The OfS recently published (19 April 2021) its long-awaited statement of expectations for preventing and addressing harassment and sexual misconduct affecting students in higher education, having carried out a consultation process back in January 2020. The published statement does not differ a great deal from the original consultation draft, other than some points of clarification.
The statement contains seven expectations that are intended to support English higher education providers in developing and implementing policies and procedures to prevent and respond to incidents of harassment and sexual misconduct. These are not (yet) regulatory requirements, but the OfS intends to review how providers respond over the course of the 2021-22 academic year and suggests it may return to the issue as part of its planned review of regulatory requirements relating to consumer law.
What does the OfS' statement of expectations say?
There is nothing in the statement which should come as a surprise to any provider, nor does it contain anything which most providers are not already doing (or at least trying to do) in terms of reporting, support and disciplinary procedures. Whilst the focus is on students who are subject to harassment or sexual misconduct, the OfS anticipates that providers will take a similar approach to protecting staff and visitors, which might require some further consideration.
The OfS' statement of expectations sets out what is considered to be ‘harassment’ and ‘sexual misconduct’. The definition of sexual misconduct is fairly standard, but the definition of harassment is probably wider than most providers’ current procedures and includes domestic violence, abuse and stalking as well as hate crimes and other acts (physical or otherwise) connected to someone’s protected characteristics as defined under the Equality Act 2010.
The expectations can be grouped into three main requirements:
- The role of the governing body in ensuring an adequate and effective approach to dealing with harassment and sexual misconduct, which is embedded across the institution.
- The importance of engagement with students’ unions and other student representatives in developing policies and procedures.
- The need for clear and easy to understand processes for reporting incidents of harassment and sexual misconduct, for providing support to both reporting and reported students, and for investigating and dealing with misconduct.
The OfS expects to see a clear commitment from the provider’s governing body with regular reporting, clear lines of accountability and training for governors on the issues (and, if relevant, their obligations under the Public Sector Equality Duty). Staff should be trained on how to respond to reports of harassment and sexual misconduct (if only to know who to refer them to), and there should be regular training for both staff and students with the aim of raising awareness and preventing incidents.
Most providers are likely already to have processes in place for engagement and consultation with the students’ union about new procedures etc., although the OfS' statement of expectations emphasises the need to engage (in a sensitive way) with a diverse range of students, which some providers can find challenging.
On the procedural side, many providers have already implemented ‘report and support’ procedures to encourage students to report incidents, although some of these are currently limited to incidents of sexual misconduct and will need to be widened (or a separate procedure introduced). Similarly, most providers have a clear statement of behavioural expectations and set out the range of sanctions that can be applied where a student (or member of staff) commits misconduct.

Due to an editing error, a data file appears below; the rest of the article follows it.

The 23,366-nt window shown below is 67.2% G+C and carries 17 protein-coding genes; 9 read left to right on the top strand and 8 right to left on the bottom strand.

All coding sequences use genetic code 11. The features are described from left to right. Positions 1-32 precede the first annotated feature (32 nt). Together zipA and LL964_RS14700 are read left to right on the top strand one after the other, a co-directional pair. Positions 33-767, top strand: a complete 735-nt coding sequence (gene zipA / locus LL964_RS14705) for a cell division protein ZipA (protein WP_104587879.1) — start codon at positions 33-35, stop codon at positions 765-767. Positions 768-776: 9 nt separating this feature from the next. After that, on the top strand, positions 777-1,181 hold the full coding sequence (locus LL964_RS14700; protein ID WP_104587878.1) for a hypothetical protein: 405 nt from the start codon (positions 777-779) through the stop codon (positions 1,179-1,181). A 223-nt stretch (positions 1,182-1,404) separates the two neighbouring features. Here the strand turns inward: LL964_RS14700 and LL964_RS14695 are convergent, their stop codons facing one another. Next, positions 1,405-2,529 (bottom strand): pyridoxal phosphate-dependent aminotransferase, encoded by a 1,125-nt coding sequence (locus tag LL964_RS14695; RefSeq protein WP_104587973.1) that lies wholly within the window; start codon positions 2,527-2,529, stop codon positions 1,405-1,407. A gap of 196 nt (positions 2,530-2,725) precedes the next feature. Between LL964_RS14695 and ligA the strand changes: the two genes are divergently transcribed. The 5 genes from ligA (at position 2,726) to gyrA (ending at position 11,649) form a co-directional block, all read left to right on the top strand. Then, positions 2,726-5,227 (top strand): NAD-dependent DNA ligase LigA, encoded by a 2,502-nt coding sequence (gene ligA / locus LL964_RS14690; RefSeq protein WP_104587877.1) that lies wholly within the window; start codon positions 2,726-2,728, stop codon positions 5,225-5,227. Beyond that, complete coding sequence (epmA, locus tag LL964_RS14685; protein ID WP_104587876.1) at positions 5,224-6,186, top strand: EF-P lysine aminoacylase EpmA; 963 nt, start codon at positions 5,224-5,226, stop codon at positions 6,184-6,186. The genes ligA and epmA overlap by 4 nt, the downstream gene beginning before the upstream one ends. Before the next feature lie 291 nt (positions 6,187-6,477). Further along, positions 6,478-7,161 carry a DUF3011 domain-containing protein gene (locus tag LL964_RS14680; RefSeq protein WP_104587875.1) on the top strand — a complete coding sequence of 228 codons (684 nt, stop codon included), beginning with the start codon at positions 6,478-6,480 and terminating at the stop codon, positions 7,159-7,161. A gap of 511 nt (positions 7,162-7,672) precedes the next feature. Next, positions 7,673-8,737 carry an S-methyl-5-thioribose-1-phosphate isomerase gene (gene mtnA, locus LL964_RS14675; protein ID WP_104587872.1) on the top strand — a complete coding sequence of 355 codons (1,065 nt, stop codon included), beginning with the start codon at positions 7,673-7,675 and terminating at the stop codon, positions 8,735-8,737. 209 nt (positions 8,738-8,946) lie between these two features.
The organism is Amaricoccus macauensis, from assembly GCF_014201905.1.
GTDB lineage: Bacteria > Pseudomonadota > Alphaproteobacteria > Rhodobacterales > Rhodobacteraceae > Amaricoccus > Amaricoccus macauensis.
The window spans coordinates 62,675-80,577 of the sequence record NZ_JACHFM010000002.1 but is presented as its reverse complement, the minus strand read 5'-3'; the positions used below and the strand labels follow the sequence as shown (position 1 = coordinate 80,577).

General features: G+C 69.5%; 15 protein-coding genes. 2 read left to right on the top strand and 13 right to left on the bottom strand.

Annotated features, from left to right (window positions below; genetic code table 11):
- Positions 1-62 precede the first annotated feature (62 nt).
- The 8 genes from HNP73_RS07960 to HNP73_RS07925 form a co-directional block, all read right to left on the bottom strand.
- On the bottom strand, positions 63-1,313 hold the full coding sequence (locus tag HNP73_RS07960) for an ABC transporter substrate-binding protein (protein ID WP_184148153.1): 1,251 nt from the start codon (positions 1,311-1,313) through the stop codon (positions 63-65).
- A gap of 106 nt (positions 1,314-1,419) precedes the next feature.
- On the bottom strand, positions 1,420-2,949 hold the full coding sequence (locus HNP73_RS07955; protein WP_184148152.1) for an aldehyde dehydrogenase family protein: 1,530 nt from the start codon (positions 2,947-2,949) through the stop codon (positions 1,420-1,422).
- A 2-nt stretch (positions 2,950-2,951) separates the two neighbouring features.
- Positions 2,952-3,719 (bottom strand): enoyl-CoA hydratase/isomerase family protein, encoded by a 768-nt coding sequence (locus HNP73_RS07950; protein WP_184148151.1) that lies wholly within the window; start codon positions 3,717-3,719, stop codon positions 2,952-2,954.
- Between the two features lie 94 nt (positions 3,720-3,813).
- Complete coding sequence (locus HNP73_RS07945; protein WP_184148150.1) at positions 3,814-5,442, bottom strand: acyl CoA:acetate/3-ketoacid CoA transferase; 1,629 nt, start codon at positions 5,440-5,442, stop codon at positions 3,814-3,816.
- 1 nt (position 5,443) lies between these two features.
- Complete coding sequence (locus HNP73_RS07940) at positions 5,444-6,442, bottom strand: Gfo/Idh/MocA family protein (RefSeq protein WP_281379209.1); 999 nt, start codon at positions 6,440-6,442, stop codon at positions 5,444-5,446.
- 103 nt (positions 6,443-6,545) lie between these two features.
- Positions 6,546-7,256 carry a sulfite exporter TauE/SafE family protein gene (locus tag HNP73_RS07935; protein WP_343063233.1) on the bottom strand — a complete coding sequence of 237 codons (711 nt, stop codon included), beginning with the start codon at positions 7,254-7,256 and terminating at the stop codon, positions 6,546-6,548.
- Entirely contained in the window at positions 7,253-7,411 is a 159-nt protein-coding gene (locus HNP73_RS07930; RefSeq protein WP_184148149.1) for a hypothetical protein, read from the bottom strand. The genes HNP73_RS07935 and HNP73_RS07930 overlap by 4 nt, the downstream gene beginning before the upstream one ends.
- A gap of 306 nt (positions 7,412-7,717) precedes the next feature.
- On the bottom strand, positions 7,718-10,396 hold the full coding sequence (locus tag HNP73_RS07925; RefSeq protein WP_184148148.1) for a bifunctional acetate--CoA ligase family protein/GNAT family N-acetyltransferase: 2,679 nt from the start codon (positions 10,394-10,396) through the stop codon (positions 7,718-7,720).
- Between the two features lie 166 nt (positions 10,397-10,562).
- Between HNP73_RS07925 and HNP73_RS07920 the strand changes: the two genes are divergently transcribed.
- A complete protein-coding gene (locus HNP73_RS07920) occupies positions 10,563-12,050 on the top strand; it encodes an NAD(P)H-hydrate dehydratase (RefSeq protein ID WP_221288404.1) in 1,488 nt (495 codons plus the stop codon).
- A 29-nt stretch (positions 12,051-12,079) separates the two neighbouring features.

The OfS' statement of expectations contains a number of reminders about procedural fairness, including the importance of a fair investigation process, hearings conducted by independent and appropriately-trained disciplinary panels and appropriate support for both reporting and reported students. Again, most providers’ procedures already meet these requirements (not least because they reflect the OIA Good Practice Framework).
What should providers do now?
In response to the OfS' statement of expectations, providers should:
- review existing reporting/disciplinary procedures to ensure they meet the expectations, in consultation with students’ unions and representatives of a wide range of other student groups
- ensure students (and prospective students) are made aware of relevant procedures, including via social media
- review the role of the governing body in the institutional response to these issues
- review training arrangements for students, staff and members of the governing body
The OfS website includes a large number of resources and examples of good practice in this area which may be useful.
Final thoughts on the OfS' statement of expectations
While the OfS' statement of expectations contains some useful reminders, it is unlikely to fundamentally change how most providers respond to the growing problem of harassment and sexual misconduct. Experience shows that problems tend to arise not because providers do not have adequate procedures in place, but because people often do not agree with the decision that is reached.
In most cases of harassment and sexual misconduct, there will be one party who is disappointed with the outcome, and unfortunately, there is no legal process that can get around that. Ultimately, a greater focus on prevention through awareness-raising, education and training will reap greater dividends than ever-more complex procedures.
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